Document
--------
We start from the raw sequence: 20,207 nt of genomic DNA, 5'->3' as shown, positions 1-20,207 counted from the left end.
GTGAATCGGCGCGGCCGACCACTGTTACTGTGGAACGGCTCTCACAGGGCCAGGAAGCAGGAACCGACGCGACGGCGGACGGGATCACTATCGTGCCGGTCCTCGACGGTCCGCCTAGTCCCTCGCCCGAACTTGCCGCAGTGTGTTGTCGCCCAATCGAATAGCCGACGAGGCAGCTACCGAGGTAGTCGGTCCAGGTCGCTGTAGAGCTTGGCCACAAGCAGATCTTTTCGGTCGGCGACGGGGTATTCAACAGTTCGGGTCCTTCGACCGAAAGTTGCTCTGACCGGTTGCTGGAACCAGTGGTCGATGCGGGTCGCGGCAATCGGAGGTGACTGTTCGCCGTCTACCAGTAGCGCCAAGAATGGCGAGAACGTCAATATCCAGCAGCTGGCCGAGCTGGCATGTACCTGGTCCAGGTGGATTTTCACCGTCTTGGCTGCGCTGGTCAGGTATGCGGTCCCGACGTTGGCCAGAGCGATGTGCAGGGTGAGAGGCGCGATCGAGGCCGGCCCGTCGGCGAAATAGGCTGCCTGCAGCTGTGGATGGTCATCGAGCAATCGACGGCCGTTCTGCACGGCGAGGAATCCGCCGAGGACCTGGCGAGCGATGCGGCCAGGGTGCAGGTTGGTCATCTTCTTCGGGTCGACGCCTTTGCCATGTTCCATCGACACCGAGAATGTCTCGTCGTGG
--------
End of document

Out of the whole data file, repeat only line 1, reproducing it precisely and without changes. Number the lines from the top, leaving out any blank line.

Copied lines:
We start from the raw sequence: 20,207 nt of genomic DNA, 5'->3' as shown, positions 1-20,207 counted from the left end.